Recover RightWhat should be in your post-run recovery drink?
At the end of a hard run, your muscles quiver with fatigue, mouth is dry and heart pounds. You wipe the sweat from your forehead and swig water. You may not feel hungry but this is when your body needs food as much as water. Running suppresses the appetite because blood is sent to working muscles instead of the digestive system. Ironically, what you consume right after a run largely influences the quality of your recovery. As soon as you stop running, your body shifts into repair mode to heal muscle microtears, replace glycogen stores and build lean-muscle protein. These cellular reparations are what make you stronger and faster.
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“Research indicates that replenishing energy stores within 30 minutes after exercising helps you train harder and better the next time,” says Lisa Dorfman, Sports Nutritionist for the University of Miami Athletic Department, professional triathlete and author of Performance Nutrition for Football. Immediately after a workout, your body is starving for carbohydrates, protein and electrolytes. Since solid food can be difficult to digest, recovery drinks (either commercial or homemade) are an effective way to take in necessary nutrients.
“Recovery drinks can reach your bloodstream within 10 minutes of consumption,” says Richard Smith, a kinesiologist and co-founder of Fluid recovery drink (see next page). “Whereas a protein- and carbohydrate-rich meal of salmon and whole-grain rice will take up to an hour to digest.”
What should be in a recovery drink?
To nutritionally kick start the recovery process, choose a drink containing these nutrients.
Carbohydrates. Studies suggest that a mix of carbohydrate types (simple and complex) is more effective at replenishing muscle glycogen than a single source. Select drinks that include fructose, sucrose and maltodextrin, or sweeten a fruit smoothie with a little sugar, agave nectar, honey or maple syrup. Carbohydrates also help muscles soak up nutrients and decrease the release of cortisol, which is released at times of stress, including exercise-related stress. When carbohydrate levels are low, cortisol contributes to the breakdown of muscle protein.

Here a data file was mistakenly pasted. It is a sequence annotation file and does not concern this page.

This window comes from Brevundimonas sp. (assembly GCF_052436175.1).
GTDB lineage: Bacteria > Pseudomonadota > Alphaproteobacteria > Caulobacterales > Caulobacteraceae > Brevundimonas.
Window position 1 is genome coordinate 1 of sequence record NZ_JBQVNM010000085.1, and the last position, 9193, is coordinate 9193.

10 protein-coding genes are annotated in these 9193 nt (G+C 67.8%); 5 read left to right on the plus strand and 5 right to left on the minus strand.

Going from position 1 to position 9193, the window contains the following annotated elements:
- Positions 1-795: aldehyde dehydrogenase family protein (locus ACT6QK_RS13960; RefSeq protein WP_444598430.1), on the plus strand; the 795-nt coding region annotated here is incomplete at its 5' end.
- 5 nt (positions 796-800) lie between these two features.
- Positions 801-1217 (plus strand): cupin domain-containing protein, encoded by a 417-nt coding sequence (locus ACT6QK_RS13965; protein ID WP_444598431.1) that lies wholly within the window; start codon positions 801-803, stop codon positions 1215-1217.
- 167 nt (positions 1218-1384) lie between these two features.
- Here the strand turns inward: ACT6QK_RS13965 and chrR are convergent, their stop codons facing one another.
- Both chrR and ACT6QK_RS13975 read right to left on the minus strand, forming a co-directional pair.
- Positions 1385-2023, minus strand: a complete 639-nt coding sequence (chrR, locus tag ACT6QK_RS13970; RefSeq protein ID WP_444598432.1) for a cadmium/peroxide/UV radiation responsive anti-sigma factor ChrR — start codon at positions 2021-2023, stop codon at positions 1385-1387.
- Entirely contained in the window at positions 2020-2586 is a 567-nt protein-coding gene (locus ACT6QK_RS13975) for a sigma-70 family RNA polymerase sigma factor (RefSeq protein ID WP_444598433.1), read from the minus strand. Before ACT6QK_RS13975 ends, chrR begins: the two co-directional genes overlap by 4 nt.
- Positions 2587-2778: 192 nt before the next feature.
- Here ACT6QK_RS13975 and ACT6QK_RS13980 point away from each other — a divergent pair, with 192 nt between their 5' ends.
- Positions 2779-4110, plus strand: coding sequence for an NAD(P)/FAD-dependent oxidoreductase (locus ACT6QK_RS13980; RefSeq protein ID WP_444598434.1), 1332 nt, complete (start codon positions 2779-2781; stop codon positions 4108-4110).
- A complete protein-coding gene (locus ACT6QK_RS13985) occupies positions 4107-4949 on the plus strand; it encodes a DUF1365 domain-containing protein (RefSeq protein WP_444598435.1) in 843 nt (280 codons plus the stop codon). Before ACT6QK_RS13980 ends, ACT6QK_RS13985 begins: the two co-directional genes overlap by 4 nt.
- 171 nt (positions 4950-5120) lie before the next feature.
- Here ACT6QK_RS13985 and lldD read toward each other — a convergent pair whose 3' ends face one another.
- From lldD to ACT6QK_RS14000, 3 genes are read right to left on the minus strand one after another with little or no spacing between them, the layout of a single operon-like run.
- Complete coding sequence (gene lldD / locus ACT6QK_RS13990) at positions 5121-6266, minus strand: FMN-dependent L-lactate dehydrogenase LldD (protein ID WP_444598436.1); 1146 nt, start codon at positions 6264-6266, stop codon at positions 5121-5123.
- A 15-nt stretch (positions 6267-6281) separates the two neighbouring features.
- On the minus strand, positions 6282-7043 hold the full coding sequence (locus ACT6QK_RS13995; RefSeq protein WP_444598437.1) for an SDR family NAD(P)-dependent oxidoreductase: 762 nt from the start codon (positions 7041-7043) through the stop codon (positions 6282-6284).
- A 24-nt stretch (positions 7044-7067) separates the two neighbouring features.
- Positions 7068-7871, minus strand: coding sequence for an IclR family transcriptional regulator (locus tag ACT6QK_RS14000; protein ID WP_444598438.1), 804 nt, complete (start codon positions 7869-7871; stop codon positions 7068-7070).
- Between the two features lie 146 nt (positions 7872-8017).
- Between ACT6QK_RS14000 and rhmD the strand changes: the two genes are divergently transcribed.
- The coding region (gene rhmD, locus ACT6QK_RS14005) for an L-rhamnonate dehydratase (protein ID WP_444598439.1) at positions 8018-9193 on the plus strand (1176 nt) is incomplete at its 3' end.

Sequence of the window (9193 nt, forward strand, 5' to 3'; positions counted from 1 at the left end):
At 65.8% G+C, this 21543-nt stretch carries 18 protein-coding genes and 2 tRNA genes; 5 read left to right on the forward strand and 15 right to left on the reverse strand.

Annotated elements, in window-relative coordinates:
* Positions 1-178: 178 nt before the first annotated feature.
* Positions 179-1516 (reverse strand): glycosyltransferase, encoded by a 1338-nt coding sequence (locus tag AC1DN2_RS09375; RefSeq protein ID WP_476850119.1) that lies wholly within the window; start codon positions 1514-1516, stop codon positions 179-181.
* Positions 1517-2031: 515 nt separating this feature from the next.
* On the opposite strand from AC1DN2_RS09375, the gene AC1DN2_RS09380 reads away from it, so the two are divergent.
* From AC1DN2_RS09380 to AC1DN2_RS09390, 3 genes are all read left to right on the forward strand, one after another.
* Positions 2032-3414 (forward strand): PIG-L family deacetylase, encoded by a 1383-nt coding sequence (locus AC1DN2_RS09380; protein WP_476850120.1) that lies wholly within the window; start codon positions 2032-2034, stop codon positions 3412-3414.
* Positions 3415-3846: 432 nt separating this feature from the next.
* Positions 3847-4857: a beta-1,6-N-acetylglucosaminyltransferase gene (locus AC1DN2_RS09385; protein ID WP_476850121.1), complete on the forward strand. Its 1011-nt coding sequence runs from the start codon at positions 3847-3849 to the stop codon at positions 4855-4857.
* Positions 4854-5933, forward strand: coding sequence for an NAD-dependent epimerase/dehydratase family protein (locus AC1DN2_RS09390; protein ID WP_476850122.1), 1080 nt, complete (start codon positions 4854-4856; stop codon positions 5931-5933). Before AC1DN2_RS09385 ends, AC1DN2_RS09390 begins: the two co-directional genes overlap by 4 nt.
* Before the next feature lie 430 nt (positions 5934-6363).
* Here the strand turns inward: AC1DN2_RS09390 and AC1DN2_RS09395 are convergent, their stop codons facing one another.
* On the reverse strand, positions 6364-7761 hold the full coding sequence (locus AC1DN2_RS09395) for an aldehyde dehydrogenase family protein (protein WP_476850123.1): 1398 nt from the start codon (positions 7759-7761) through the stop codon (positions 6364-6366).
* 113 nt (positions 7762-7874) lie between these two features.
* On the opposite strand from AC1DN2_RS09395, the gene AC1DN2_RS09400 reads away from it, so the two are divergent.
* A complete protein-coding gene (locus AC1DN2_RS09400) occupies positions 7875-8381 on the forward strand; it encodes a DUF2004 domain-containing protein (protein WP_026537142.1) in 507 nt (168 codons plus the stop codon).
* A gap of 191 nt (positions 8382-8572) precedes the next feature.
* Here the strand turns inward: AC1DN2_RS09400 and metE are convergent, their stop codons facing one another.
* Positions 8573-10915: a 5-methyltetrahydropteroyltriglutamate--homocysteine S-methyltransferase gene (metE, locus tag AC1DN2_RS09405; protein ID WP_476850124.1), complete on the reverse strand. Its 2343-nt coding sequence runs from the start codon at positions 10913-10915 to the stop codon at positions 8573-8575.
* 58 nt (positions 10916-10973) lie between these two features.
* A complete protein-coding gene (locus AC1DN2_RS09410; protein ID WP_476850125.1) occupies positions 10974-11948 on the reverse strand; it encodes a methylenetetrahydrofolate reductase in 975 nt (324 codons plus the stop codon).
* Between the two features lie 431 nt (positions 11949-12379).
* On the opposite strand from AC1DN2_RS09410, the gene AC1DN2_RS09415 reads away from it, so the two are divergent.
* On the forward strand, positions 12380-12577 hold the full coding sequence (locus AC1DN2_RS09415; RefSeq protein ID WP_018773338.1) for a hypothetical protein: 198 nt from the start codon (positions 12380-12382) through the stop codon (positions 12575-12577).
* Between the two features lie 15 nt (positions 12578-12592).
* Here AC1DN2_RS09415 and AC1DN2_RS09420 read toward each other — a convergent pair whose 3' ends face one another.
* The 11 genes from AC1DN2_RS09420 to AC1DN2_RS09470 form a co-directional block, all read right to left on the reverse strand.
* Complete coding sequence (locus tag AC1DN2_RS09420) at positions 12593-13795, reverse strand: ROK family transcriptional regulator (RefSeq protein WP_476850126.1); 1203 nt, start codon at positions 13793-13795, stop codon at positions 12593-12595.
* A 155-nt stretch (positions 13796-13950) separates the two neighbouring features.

Electrolytes. Electrolyte-containing drinks provide quicker post-exercise rehydration than plain water. Coconut water, bananas and dates provide electrolytes in homemade drinks, while commercial drinks usually list electrolyte content as milligrams of sodium, potassium and calcium.
An often overlooked electrolyte is magnesium. “Intense exercise can deplete magnesium stores by 10 to 20 percent,” says Dorfman. “Most of the athletes I see are magnesium deficient. This is a concern because magnesium affects muscle contraction, muscle oxygen uptake, bone strength, protein synthesis, electrolyte balance and the immune system.” To meet the recommended daily allowance (RDA) of 320 milligrams for women and 420 milligrams for men, take a multivitamin and eat foods such as halibut, cashews, almonds, spinach and soybeans. (Calculate your magnesium intake at www.slowmag.com.)
Protein. Combining carbohydrates with protein is the ideal formula for rebuilding muscles protein and glycogen stores. Recommended carbohydrate-to-protein ratios vary from 2:1 to 5:1, so rather than sweating the quantity, focus on quality. “What’s most critical is the form of protein, which should include branched-chain amino acids [BCAAs],” says Dorfman. “Leucine, found in whey protein, is a BCAA that is especially important to protein synthesis.”
Milk-based proteins (like whey) have higher bioavailability (rate of absorption by the body) than most plant-based proteins such as nuts, though enriched soy protein isolate can be almost as bioavailable as whey.
Taking carbohydrates and protein together also enhances the body’s release of insulin, a hormone essential to helping muscle cells convert glucose to glycogen, absorbing amino acids and slowing post-workout breakdown of muscle protein.
While essential fatty acids and antioxidants support the recovery process, it isn’t necessary to consume them immediately after training.
Essential fatty acids. EFAs (such as omega 3 and omega 6) play a critical role in many biological systems, from cardiovascular to the nervous system. They are called “essential” because they cannot be produced by the body and must be consumed.
Athletes in particular need EFAs to repair exercise-induced cell damage and reduce joint and muscle inflammation. Consume EFAs daily through a healthy diet that includes salmon, hemp seeds, chia seeds and flax-seed oil (in smoothies, on salads or cooked grains) or fish-oil supplements.
Antioxidants. Commercial recovery drinks (in liquid and powder forms) often come packed with vitamins, but studies suggest that taking large vitamin doses for the purpose of eradicating free radicals may be counter productive.
Everything you do generates an overabundance of molecules with unpaired electrons, called free radicals, that contribute to disease and signs of aging. Experiments with athletes revealed that blocking the production of free radicals with antioxidants (like vitamins C and E) has the unwanted effect of interfering with the body’s ability to adapt to exercise stress.
Researchers concluded that athletes are better off not bothering with antioxidants and allowing exercise-induced adaptations to take place. This also allows the body’s built-in defense system to counteract free-radical damage.